Australia’s rigid body market
- From the February 2017 issue.
With urbanisation at a record high and e-commerce giant Amazon covertly gearing up for an Australian launch, 2017 could fundamentally change the way we view the transport equipment market.
If economic commentary in mainstream media is anything to go by, Australia will be facing a challenging 2017. “All things considered, 2017 could be a period of considerable uncertainty. Caution will be needed,” Daryl Dixon, the Executive Chairman of Dixon Advisory, recently told the Sydney Morning Herald in reaction to weak Q3 data; and in January, ABC business reporter Michael Janda provocatively asked, “What if our luck is about to run out?”
With big-picture issues like mining investment, property pricing and the now imminent car industry shutdown weighing heavily on the nation’s confidence, the question many an early forecast has posed is, what if ‘Murphy’s Law’ finally catches up with Australia? Will the country’s winning streak – Australia was able to avoid the full effects of the Asian financial crisis, the dot-com bust and even the global financial crisis – come to an end in 2017?
While a doomsday scenario combining the much talked-about risk of a property price fall with a commodity price snap back or a Chinese slowdown is widely considered unlikely, the consensus is that Australia will keep muddling through with below-par economic growth and weak employment in the year to come – and that systemic change will be inevitable to overcome the slump.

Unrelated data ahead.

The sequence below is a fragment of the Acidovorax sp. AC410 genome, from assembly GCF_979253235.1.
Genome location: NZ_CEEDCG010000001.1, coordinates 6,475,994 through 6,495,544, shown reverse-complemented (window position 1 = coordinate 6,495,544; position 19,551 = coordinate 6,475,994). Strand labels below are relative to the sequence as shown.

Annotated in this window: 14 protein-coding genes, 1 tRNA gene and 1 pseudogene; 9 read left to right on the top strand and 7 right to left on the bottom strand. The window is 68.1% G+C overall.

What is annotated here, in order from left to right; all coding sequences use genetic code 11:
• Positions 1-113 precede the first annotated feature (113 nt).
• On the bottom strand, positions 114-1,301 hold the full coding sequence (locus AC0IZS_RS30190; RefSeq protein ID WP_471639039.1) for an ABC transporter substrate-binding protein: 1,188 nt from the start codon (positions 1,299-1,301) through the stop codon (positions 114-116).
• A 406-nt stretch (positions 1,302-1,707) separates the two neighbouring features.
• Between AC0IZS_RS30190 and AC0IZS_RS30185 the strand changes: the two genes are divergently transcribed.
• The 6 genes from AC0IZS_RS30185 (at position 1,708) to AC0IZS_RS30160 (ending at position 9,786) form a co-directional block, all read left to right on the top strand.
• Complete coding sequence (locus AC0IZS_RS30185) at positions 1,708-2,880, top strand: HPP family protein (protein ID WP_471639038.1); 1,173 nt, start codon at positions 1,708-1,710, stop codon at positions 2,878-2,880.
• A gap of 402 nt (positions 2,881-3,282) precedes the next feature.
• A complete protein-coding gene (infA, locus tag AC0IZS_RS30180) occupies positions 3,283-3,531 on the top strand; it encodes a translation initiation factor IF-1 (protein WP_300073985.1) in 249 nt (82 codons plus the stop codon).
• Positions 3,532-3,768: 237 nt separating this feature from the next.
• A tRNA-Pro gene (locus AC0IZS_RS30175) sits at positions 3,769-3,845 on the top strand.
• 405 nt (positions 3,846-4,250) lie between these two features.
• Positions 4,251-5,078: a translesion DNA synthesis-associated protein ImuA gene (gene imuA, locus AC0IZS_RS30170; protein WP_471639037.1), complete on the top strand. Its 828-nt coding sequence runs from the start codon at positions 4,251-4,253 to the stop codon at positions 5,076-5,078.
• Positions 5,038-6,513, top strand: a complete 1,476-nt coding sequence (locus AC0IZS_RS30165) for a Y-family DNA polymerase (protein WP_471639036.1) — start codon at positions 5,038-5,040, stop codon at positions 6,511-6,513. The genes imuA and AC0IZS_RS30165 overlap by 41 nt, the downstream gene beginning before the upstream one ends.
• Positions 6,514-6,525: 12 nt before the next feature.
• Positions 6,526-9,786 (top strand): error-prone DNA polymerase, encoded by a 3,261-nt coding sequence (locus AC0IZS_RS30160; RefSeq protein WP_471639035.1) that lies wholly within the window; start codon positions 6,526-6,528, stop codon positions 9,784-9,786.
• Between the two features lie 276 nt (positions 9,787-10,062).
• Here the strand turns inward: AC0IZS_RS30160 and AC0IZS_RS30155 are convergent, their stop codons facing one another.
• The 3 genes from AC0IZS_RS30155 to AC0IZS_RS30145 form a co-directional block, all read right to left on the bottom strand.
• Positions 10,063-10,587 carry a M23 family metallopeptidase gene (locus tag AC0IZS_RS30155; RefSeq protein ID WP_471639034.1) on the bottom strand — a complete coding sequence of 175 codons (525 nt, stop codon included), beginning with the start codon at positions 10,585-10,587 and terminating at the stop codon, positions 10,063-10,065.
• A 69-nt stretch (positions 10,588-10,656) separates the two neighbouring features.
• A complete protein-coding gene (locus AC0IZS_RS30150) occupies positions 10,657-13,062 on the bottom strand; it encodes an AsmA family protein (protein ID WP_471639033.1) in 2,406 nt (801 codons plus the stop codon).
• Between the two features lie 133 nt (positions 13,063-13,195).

One such transformation is already taking place in the transport equipment market, according to the Australian Road Transport Suppliers’ Association (ARTSA). After three years of collating quarterly registration data, the Melbourne-based Association has been able to detect a fundamental change in market dynamics relating directly to the socio-economic winds of change currently sweeping through Australia.
“With 12 quarters worth of data available*, we can now identify longer-term trends that may have gone unnoticed by looking at quarterly information alone,” says ARTSA CEO, Robert Perkins, explaining that Australia has developed a distinct “two-speed market” where declines in the heavy trailer and prime mover segments occur at the same time as increases in the heavy and medium-duty rigid categories.
“Looking at the period between 2014 and 2016, what we see is a year-on-year reduction across the heavy trailer and heavy prime mover category, and a small, yet positive, improvement in both medium and heavy rigid truck new registrations,” he says. “That development has been noticeable in previous quarterly reports, too, but with three years of full data, both the trend and its magnitude are now becoming much clearer.”
Overall, Robert says total vehicle registrations have gone down around 9.5 per cent, a figure in line with slowing GDP growth in Australia, albeit at an exacerbated speed. According to ARTSA, the trailer segment has been leading the trend with a drop of 23 per cent between the start of 2014 and the end of 2016. Prime movers followed with a 15.5 per cent reduction across the same period.